It's a Good Time to be Kind

While gratitude is a frequent topic of leadership thoughts around this time of year, I just couldn’t ignore what I’ve been observing in the clients I’m coaching as well as in my own life. While research shows that gratitude makes for a stronger leader, what I hear collectively these days is that it’s also a good time for leaders to be kind — to others and themselves.

Consistently, coaching sessions during the pandemic have started with clients presenting more benign goals like being better organized, but they end in conversations about much deeper emotional needs based on the stresses they’re feeling at home and work.

I realize more each day that I’m feeling those stresses too.

As simple and commonsensical as being kind sounds, many leaders are driving on like nothing has changed since before the pandemic began. Others realize everything has changed and let the stress they’re feeling stand in the way of best supporting their teams.

The fact is that being kind is a hallmark of a good leader. For those who need evidentiary research to demonstrate it, it’s out there. Boris Groysberg, the Richard P. Chapman Professor of Business Administration at Harvard Business School, highlights among his findings that kind bosses improve morale, increase retention and improve employee attendance.[1]

How do leaders do this?

The answers are remarkably simple if practiced and, like much in the world of neuroscience, can be learned. Leaders can take simple steps to be kind — like demonstrating focused and present listening, reminding team members that they’re there for them and telling folks that they know they’re doing the best that they can in trying circumstances. A final reminder for leaders is that just saying ‘thank you’ can demonstrate kindness in a clear and meaningful way.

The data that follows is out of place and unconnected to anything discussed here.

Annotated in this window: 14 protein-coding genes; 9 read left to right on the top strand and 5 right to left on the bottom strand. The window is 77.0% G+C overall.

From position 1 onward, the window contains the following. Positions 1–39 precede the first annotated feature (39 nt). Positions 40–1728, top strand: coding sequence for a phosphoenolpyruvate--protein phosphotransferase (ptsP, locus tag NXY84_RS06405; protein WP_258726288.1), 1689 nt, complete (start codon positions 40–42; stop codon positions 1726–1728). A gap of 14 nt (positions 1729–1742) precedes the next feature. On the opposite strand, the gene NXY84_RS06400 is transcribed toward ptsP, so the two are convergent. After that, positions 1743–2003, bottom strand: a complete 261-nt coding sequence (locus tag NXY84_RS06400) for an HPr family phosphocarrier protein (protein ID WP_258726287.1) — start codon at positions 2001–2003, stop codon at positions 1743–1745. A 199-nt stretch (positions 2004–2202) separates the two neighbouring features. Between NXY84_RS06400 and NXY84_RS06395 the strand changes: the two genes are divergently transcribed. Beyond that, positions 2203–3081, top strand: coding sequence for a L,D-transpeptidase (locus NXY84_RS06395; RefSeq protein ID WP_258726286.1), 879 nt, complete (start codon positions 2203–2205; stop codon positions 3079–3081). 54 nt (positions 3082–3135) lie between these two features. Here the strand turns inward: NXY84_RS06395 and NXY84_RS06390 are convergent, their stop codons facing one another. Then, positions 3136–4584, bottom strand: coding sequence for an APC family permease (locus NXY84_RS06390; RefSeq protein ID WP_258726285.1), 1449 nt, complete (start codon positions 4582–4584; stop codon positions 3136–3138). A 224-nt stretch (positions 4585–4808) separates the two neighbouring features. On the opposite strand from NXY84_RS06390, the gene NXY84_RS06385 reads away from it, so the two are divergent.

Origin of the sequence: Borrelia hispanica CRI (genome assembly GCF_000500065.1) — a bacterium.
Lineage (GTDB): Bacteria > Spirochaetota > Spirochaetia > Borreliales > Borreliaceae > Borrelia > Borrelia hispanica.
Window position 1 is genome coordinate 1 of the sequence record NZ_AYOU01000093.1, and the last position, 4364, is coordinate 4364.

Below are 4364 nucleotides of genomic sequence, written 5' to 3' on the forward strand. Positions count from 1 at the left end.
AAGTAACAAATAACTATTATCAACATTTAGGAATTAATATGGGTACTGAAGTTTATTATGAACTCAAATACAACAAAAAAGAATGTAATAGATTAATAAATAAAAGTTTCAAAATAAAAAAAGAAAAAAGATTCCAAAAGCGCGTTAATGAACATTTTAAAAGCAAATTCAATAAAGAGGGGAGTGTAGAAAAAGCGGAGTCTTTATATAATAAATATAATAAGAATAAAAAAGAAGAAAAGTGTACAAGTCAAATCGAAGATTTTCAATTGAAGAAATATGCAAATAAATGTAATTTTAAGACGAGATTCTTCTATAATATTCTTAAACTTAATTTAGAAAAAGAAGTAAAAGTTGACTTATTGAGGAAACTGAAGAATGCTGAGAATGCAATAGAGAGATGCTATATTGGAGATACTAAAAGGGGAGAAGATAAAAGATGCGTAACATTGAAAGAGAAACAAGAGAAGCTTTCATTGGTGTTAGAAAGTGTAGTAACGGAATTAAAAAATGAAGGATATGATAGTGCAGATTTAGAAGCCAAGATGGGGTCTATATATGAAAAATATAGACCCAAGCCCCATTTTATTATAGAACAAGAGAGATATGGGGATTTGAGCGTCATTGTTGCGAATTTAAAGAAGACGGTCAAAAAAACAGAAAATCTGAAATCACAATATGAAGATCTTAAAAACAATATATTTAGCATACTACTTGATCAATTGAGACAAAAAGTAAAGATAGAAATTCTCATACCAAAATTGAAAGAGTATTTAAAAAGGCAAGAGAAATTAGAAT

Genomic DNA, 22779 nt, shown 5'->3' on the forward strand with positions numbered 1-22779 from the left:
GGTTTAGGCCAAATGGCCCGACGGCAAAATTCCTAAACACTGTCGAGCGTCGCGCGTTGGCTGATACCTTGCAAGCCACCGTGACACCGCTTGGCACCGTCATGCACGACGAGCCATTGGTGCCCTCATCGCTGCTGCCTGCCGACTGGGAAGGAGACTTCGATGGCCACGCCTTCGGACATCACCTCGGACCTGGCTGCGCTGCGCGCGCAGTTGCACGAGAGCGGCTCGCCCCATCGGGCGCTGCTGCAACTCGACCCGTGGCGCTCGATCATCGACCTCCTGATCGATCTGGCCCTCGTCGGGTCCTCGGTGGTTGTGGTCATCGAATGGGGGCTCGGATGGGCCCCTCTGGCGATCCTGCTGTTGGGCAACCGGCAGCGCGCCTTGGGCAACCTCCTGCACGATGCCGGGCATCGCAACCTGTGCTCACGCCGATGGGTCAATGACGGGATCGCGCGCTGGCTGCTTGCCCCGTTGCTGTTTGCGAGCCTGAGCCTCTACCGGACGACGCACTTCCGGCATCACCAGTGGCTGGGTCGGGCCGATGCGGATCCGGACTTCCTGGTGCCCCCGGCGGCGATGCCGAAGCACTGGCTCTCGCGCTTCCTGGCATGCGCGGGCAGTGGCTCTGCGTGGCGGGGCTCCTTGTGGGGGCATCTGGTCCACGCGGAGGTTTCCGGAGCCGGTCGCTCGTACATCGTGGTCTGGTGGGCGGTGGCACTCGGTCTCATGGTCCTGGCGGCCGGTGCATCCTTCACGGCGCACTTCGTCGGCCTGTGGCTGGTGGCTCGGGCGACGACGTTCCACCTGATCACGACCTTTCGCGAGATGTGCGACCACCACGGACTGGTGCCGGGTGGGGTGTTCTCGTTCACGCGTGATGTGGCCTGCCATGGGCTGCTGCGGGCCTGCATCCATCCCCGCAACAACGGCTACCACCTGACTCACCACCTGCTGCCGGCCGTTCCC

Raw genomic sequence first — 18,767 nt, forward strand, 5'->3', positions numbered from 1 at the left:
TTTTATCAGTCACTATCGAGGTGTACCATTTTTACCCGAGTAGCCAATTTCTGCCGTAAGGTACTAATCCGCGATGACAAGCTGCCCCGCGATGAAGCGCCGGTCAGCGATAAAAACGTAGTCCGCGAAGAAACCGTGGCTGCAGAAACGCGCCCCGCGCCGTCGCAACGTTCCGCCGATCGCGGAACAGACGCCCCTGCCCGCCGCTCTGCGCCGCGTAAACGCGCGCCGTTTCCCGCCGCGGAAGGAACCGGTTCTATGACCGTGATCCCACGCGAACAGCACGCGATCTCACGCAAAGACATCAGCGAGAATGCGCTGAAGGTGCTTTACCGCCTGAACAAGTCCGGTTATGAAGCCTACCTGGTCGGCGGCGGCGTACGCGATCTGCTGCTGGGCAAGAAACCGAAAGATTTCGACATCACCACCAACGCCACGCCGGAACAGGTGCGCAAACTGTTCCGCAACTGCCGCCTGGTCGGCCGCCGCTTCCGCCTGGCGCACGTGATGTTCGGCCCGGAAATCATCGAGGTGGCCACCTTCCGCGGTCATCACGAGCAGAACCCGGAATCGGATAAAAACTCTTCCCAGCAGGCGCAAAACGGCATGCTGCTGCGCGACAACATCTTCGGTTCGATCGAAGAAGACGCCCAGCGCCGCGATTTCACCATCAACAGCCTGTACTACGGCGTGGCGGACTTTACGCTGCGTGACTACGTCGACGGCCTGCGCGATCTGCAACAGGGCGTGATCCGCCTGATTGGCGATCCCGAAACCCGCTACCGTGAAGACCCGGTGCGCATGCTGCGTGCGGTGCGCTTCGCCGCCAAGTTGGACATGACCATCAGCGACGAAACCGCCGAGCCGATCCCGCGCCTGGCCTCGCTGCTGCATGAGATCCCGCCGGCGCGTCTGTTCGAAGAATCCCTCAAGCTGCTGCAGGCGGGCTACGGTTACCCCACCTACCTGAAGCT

Unsurprisingly, leaders can improve by being kind to themselves as well. Rich Fernandez (CEO) and Steph Stern (director) at the Search Inside Yourself Leadership Institute identify ‘self-kindness’ as one of the key components of self-compassion, which is fundamental to building enhanced resilience and increasing the ability to lead through adversity.[2]

Leaders can practice self-kindness in many ways. Fernandez’s and Stern’s research on neuroplasticity finds that rewiring the brain through deep breathing and meditation practices can help, as can encouraging inner kindness by writing to ourselves and seeking self-compassion through journaling.

For those who think practicing kindness to self and others is too ‘touchy feely’ or demonstrates weakness, one needs only turn to America’s armed forces for evidence of the contrary. As I read Dare to Lead by renowned leadership researcher and author Dr. Brene’ Brown, I was reminded of the love I felt for my own soldiers as a former Army leader as she wrote about special operations warriors relaying the bonds shared among their teams, as well as a senior Air Force general’s thoughts about how showing kindness and affection for the people we lead is simply non-negotiable.[3]

The most common and expected thoughts this week are of giving thanks, and we need to do that. This is a Thanksgiving like none other, and we do need to find and embrace the things we’re grateful for.

In addition to that, I hope leaders will feel moved to take what will hopefully be a few days off to contemplate kindness and how demonstrating kindness to others, as well as themselves, might build their capacity to lead.

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Here at Lead Read Today, we endeavor to take an objective (rational, scientific) approach to analyzing leaders and leadership. All opinion pieces will be reviewed for appropriateness, and the opinions shared are solely of the author and not representative of The Ohio State University or any of its affiliates.